MacMillan: Tenebrae - Cappella Nova - Atlanta Audio Society

As a Catholic in the modern world, James MacMillan finds himself in the position of being the artistic emissary of a misperceived faith, thanks in great part to the religious fanaticism of the age. "We live in a time of renewed secular aggression about religion and a lack of the nuances of religion," he says in an interview with Capella Nova co-founder Rebecca Tavener. "This is very worrying and it doesn't make for a complex and nuanced understanding or even discussion about religious matters."

As a composer, MacMillan does his best to set the nuances in a clear light while composing music that is of real use and significance to actual church choirs, and not just the more professional sounding a capella vocal ensembles such as Capella Nova, the group heard on the present offering from Linn Records. MacMillan's early education, which included hearing and performing the polyphony of old masters such as Byrd, Palestrina, and Lassus as well as the influence of modern composers like Benjamin Britten and his mentor, fellow Scot Kenneth Leighton, is felt in such works as the seven Strathclyde Motets heard in this recording. In these motets there is an increased concern for color and for time, conceived in terms of "liturgical time."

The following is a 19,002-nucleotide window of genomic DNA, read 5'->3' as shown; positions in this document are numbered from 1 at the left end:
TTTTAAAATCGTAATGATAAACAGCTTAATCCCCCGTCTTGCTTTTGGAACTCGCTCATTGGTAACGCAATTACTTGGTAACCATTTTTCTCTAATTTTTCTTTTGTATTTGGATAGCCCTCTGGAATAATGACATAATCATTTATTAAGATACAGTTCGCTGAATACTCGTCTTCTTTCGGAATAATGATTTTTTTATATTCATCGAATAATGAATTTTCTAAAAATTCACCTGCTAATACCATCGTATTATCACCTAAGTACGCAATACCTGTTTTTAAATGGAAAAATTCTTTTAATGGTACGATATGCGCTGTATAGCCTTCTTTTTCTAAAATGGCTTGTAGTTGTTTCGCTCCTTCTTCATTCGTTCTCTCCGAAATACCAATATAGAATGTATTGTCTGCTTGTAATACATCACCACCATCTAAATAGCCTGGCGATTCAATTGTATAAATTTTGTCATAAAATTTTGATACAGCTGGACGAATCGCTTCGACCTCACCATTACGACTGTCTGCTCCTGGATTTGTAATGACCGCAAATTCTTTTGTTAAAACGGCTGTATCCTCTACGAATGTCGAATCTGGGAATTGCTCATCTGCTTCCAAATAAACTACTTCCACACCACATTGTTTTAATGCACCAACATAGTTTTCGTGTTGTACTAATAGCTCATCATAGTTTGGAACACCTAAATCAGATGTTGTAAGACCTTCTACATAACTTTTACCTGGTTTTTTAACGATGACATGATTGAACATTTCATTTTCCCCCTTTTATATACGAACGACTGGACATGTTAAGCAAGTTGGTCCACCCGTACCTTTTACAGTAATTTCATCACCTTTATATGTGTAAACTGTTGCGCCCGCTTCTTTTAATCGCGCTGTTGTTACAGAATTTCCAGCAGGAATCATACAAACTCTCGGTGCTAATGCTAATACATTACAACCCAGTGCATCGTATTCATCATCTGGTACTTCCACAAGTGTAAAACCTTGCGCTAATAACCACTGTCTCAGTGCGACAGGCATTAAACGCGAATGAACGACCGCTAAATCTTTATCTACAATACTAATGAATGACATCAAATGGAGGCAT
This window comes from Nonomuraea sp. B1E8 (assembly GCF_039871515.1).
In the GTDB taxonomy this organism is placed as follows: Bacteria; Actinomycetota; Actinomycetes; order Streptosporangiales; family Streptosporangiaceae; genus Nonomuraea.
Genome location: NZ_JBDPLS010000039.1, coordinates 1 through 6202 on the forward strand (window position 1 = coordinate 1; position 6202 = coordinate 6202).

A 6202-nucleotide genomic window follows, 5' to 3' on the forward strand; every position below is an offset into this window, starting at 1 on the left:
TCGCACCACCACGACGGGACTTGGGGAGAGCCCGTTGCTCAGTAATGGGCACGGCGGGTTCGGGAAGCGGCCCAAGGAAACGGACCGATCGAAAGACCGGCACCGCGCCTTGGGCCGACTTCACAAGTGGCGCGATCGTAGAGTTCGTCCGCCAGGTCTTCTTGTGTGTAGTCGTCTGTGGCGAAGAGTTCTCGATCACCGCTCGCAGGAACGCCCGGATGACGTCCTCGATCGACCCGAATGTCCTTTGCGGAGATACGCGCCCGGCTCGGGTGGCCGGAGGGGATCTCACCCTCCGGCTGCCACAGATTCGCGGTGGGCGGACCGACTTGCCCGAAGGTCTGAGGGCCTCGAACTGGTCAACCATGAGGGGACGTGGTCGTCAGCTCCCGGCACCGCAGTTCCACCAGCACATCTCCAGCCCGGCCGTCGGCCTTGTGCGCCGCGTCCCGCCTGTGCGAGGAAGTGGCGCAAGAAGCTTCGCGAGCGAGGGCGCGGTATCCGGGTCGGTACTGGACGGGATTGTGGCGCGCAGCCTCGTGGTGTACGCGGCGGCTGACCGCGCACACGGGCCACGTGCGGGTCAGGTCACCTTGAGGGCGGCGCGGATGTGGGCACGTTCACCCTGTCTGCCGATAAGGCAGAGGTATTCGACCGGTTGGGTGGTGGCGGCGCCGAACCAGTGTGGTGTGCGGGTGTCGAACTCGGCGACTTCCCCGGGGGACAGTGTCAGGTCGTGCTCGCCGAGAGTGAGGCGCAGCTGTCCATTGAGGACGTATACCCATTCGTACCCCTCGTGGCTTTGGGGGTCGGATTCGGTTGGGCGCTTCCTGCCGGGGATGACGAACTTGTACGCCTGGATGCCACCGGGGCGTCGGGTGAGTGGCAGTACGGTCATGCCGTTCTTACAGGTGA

"There's a kind of suspended animation about [the Motets]", says MacMillan, "They don't seem to go anywhere, they kind of float as an entity, and there are one or two ideas that sort of ease into being and just exist." There is a certain mystic quality to them, going beyond the simpler "user-friendliness" of his earlier Missa Brevis, designed for the use of most good parish church choirs. They may be thought of as "Communion motets," for the purpose of enhancing sacred worship at a moment when the communicants are in a mood of quiet meditation after receiving the sacrament (at least those who aren't worried about getting home in time for the opening kick-off). One of the Motets, "In splendoribus sanctorum" (In the splendor of Thy Holiness) is distinguished by the lone use of an instrument in an otherwise wholly vocal program. Here, a trumpet plays a semi-improvised virtuoso accompaniment whose busy elaborations and rising tone contrast beautifully with the slow, unhurried tonal progressions of the choir.

Atlanta Audio Society
05 January 2008